Philippines–Taiwan relations

Philippines - Republic of China relations

Philippines

Taiwan
Diplomatic Mission
Taipei Economic and Cultural Office in the Philippines Manila Economic and Cultural Office

Philippines–Republic of China relations are foreign relations between the Republic of the Philippines and Republic of China (Taiwan). The Philippines maintains relations with Taiwan through the Manila Economic and Cultural Office in Taipei and Taipei Economic and Cultural Office in Manila.[1]

History

The ancestral origin of the majority of Filipinos and other Austronesian peoples is in Taiwan.

In the 1600’s, Ming dynasty loyalist Koxinga planned an invasion of the Spanish Philippines from their base in Taiwan, but this was never carried out due to their defeat by the Qing dynasty.

The Philippines has officially recognized the Republic of China as the sole representative of China in the past. Formal diplomatic relations were ended with the establishment of formal relations between the Philippines and the People's Republic of China on June 9, 1975.[2] During the time that the two countries had formal relations, the Philippines allowed the Republic of China to direct and manage all the Chinese schools in the country. When formal diplomatic relationship ended, the Philippines decided to take over in managing the Chinese schools. As of now, the People's Republic of China has no intervention of local Chinese schools, except for bilaterial partnerships.

However, the two countries established representative offices as de facto embassies, with Taiwan informally represented by the Pacific Economic and Cultural Center in Manila and the Philippines by the Asian Exchange Center in Taipei.[3] In December 1989, the Pacific Economic and Cultural Center was renamed the Taipei Economic and Cultural Office in the Philippines and the Asian Exchange Center was renamed the Manila Economic and Cultural Office.[1]

In early March 2011, the Philippines deported 15 Taiwanese drug pushers to Beijing, China. Taiwan protested against this action. The Philippine government sent Manuel Roxas II to talk with Republic of China President Ma Ying-jeou. During the visit, Roxas mentioned that the Philippines "regret" their actions. But Taiwan maintained that the Philippines apologize for their action. The mission failed, so a second one was sent, headed again by Roxas. The mission, however, failed.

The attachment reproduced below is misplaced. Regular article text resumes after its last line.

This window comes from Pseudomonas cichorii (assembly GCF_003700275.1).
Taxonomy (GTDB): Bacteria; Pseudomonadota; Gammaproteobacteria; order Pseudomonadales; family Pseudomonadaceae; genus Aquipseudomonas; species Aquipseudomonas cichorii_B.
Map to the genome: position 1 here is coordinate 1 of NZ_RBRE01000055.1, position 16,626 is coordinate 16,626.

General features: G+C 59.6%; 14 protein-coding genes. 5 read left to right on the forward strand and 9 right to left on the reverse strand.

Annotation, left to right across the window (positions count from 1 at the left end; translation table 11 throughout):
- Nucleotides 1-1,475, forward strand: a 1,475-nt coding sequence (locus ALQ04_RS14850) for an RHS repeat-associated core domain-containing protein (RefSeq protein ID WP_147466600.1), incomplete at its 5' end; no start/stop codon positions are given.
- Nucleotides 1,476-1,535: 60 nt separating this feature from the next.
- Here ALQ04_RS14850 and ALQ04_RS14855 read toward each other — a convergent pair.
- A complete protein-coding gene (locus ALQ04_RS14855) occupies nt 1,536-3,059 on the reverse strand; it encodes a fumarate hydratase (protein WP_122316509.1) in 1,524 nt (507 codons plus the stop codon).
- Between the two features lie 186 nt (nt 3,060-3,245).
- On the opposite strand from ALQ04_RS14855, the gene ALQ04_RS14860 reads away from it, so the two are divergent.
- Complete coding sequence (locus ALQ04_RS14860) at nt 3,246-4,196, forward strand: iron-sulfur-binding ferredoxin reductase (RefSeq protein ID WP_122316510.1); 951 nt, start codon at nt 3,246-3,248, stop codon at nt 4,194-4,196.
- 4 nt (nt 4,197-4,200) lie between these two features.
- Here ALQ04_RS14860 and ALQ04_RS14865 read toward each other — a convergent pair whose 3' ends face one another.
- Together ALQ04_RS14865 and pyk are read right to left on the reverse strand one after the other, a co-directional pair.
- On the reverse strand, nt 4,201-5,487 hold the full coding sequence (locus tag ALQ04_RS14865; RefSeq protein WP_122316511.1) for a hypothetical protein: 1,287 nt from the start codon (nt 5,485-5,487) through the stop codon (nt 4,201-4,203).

On May 9, 2013, relations between the Philippines and Taiwan was tested again following the aftermath of the Guang Da Xing No. 28 incident where a Philippine Coast Guard confronted a Taiwanese fishing vessel causing one fatality. Relations were again strained until on August 7, 2013, when the Philippine National Bureau of Investigation recommended homicide charges against eight Philippine Coast Guard personnel involved in the shooting and recommended sanctions against four others for allegedly trying to alter evidence.[4] An official apology was made by a Philippine delegation to the victim's family the following day.[5] Taiwan subsequently lifted the sanctions it imposed against the Philippines and issued a statement announcing that relations between the two countries have normalized.[4][6]

In August 2016, Taiwan's new government, headed by Tsai Ing-wen since May 2016, announced its New Southbound Policy shall focus on relations with the Philippines. Among the focal points for the Taiwan-Philippines cooperations are trade and investment, agriculture, fisheries, aquaculture, SMEs, ICT, climate change, education, and culture.[7] The new policy was gladly accepted and approved by the new government of the Philippines, headed by Rodrigo Duterte since July 2016.[8]